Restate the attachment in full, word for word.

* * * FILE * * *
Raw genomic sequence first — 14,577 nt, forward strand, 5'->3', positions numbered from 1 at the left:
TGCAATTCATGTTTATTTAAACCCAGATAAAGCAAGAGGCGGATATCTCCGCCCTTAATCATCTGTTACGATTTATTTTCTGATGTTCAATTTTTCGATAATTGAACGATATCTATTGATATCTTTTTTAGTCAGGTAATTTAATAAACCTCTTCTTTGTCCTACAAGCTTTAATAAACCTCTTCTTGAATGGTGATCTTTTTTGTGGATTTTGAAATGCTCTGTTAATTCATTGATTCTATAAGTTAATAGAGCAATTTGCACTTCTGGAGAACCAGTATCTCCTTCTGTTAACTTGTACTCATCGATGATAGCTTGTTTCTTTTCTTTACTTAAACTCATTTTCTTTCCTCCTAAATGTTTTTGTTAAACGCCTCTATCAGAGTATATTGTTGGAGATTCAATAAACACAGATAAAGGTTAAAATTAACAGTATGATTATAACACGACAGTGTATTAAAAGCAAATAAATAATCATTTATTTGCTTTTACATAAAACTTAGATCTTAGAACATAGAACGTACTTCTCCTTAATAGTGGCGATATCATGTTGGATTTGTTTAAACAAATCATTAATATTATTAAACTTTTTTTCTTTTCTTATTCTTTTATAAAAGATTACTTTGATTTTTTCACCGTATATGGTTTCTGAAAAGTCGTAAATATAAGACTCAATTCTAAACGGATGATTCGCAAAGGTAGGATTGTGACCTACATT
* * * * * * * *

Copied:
Raw genomic sequence first — 14,577 nt, forward strand, 5'->3', positions numbered from 1 at the left:
TGCAATTCATGTTTATTTAAACCCAGATAAAGCAAGAGGCGGATATCTCCGCCCTTAATCATCTGTTACGATTTATTTTCTGATGTTCAATTTTTCGATAATTGAACGATATCTATTGATATCTTTTTTAGTCAGGTAATTTAATAAACCTCTTCTTTGTCCTACAAGCTTTAATAAACCTCTTCTTGAATGGTGATCTTTTTTGTGGATTTTGAAATGCTCTGTTAATTCATTGATTCTATAAGTTAATAGAGCAATTTGCACTTCTGGAGAACCAGTATCTCCTTCTGTTAACTTGTACTCATCGATGATAGCTTGTTTCTTTTCTTTACTTAAACTCATTTTCTTTCCTCCTAAATGTTTTTGTTAAACGCCTCTATCAGAGTATATTGTTGGAGATTCAATAAACACAGATAAAGGTTAAAATTAACAGTATGATTATAACACGACAGTGTATTAAAAGCAAATAAATAATCATTTATTTGCTTTTACATAAAACTTAGATCTTAGAACATAGAACGTACTTCTCCTTAATAGTGGCGATATCATGTTGGATTTGTTTAAACAAATCATTAATATTATTAAACTTTTTTTCTTTTCTTATTCTTTTATAAAAGATTACTTTGATTTTTTCACCGTATATGGTTTCTGAAAAGTCGTAAATATAAGACTCAATTCTAAACGGATGATTCGCAAAGGTAGGATTGTGACCTACATT